• Three north Yorkshire CCGs and their mental health trust agree to set up joint partnership board
  • The partnership is made up of Harrogate and Rural, Hambleton, Richmondshire and Whitby, and Scarborough and Ryedale CCGs with Tees, Esk and Wear Valley Foundation Trust
  • Its first priorities are looking at learning disability and complex care patients

Commissioners have set up a joint board with their mental health trust to create an integrated health and social care partnership, HSJ can reveal.

The three clinical commissioning groups in north Yorkshire and Tees, Esk and Wear Valley Foundation Trust agreed the terms of reference to set up a partnership board at the end of May.

The board will be made up of the leaders of Harrogate and Rural, Hambleton, Richmondshire and Whitby, and Scarborough and Ryedale CCGs, TEWV and North Yorkshire County Council’s director of health and adult services.

Harrogate and Rural CCG chief officer Amanda Bloor told HSJ that while the CCGs were not pooling their £80m total mental health and learning disability budgets with TEWV, it would be spent together.

Harrogate and Rural CCG is lead commissioner for the three mental health contracts with TEWV.

Ms Bloor said the board will take a strategic view of how the cash is spent and how to best support the population’s mental health and learning disability needs.

She added: “There needed to be a strategic commissioning view across the three CCGs. We have one amount of money to spend on probably the most vulnerable cohort we provide for.

“The ambition will be to think about how we look at the total around the £80m mark and how we invest that differently.

“The time we would have spent going through traditional contract management is now focused on the transformation approach, on how we think and invest differently to get the outcomes that we want.”

Ms Bloor said despite the three CCGs all expecting to end 2018-19 in deficit, they were still going to hit the mental health investment standard by raising mental health spending in line with allocation growth.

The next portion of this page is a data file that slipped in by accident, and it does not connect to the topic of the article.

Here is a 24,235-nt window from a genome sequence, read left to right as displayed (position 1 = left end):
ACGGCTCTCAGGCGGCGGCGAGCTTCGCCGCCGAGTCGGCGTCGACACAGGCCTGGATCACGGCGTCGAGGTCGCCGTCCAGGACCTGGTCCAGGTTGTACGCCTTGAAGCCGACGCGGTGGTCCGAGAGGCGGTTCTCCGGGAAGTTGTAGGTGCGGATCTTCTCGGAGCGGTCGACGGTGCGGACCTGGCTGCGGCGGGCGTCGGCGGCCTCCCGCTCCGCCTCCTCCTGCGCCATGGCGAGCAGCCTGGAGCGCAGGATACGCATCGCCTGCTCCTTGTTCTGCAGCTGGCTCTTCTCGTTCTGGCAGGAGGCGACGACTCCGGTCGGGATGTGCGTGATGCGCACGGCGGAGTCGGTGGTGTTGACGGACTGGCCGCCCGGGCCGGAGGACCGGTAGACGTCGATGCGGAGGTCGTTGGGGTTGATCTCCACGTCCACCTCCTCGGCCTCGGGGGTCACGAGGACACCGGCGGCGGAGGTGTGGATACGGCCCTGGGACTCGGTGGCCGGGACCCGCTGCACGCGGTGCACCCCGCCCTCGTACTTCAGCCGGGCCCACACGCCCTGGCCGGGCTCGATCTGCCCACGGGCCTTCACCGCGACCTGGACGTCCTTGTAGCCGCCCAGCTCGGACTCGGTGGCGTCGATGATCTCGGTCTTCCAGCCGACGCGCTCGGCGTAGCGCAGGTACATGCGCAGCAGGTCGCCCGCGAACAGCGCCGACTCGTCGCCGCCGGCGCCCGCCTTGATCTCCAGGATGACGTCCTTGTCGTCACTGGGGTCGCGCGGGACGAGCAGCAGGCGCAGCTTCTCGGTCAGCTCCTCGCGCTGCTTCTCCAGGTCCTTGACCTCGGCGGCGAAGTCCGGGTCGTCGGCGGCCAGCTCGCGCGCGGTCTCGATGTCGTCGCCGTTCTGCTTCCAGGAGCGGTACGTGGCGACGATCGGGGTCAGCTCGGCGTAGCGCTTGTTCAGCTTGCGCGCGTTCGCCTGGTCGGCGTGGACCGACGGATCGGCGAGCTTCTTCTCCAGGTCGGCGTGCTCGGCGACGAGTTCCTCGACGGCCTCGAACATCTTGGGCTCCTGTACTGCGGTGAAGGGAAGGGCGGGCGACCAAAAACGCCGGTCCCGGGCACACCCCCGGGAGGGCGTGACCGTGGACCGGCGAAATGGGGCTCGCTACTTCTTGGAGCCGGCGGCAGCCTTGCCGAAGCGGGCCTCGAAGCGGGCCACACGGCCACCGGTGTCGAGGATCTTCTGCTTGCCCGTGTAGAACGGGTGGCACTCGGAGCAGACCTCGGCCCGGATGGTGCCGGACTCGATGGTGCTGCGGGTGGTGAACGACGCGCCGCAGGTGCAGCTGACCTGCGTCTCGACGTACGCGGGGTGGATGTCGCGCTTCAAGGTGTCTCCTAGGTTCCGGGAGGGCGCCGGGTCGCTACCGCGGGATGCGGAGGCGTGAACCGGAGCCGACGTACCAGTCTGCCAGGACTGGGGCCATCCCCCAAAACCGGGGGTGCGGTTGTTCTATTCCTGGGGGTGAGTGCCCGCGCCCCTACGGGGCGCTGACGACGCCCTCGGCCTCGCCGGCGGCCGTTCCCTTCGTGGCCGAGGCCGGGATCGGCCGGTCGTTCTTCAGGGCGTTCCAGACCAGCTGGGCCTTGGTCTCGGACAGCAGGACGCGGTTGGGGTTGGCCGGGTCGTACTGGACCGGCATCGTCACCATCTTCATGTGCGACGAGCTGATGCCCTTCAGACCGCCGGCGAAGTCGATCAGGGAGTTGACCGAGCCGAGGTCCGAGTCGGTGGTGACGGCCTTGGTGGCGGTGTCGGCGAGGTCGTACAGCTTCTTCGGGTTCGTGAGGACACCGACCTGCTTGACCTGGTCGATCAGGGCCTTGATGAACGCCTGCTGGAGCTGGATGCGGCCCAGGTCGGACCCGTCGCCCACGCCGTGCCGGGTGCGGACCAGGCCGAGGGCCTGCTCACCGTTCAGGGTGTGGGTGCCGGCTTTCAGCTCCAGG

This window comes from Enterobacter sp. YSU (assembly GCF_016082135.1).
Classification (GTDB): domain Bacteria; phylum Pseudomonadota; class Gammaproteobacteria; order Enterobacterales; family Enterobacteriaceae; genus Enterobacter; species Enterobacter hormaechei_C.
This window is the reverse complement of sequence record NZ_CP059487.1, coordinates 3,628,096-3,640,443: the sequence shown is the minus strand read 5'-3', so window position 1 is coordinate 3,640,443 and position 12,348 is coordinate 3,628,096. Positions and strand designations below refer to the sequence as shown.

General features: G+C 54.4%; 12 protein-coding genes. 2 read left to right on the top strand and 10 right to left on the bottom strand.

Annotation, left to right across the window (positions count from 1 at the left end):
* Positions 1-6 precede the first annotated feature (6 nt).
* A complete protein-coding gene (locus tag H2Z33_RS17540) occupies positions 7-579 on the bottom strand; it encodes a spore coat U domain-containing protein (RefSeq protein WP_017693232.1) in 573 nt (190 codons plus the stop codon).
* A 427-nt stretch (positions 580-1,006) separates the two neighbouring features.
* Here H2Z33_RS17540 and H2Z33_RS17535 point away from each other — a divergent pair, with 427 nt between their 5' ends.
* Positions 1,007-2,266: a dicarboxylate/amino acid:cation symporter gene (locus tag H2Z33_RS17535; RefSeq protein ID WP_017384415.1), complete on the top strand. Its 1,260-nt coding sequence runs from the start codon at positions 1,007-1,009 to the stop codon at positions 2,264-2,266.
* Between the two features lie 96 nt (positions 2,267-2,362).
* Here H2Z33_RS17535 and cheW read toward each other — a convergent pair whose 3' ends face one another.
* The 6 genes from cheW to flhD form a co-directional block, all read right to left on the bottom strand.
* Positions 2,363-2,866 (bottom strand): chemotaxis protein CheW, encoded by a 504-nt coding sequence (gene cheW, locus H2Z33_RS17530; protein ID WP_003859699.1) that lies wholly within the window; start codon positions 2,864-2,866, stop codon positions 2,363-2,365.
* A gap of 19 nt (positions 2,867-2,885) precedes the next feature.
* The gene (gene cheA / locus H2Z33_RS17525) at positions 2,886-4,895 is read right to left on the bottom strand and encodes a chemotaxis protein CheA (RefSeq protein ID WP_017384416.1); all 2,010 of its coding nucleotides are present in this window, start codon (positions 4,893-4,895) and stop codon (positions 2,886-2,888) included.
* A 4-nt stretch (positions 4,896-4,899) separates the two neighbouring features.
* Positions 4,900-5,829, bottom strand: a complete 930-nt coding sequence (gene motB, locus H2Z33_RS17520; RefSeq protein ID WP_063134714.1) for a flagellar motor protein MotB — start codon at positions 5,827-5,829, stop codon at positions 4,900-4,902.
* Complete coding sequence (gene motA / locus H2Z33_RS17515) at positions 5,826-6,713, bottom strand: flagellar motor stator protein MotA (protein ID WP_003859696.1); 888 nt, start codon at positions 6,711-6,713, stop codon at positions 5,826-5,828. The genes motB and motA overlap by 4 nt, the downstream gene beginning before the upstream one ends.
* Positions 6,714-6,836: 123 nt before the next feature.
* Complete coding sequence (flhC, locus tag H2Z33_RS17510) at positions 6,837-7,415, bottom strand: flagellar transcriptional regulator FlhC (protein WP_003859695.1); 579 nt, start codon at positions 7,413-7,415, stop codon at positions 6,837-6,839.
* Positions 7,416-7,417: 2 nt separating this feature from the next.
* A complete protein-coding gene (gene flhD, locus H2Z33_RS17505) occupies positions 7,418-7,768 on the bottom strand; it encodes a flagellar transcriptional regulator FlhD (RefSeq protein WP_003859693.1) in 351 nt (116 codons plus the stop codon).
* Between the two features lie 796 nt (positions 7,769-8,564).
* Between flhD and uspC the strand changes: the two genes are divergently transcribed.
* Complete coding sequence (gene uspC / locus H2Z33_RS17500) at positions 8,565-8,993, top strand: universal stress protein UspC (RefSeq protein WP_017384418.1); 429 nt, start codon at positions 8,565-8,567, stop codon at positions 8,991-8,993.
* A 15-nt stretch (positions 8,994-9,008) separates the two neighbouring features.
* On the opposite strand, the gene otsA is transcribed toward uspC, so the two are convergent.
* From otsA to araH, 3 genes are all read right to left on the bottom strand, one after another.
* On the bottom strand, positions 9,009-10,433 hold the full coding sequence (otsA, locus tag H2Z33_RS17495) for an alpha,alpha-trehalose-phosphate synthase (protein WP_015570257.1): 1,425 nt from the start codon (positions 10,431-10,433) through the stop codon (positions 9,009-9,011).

She added: “We have been clear that success would be delivering the Five Year Forward View [for Mental Health].”

TEWV chief executive Colin Martin said the first two priorities for the new board are:

  • Bringing back out of area complex care patients; and
  • Moving more learning disability patients back into the community under the national Transforming Care Programme.

For the learning disabilities work, the CCGs and trusts are working with Vale of York CCG and York City Council, which together make up the region’s Transforming Care Partnership.

Mr Martin told HSJ that clinicians from his trust were now working with CCG colleagues to look at both cohorts of patients and update their care packages.

Work also includes creating a new £700,000 a year forensic community learning disabilities team with an upfront investment of nearly £150,000, which is expected to go live in the autumn.

Mr Martin said: “You need to say what do these patients need, what are the housing options, how far out-of-county are they, and fundamentally, what they want, what’s their definition of recovery.”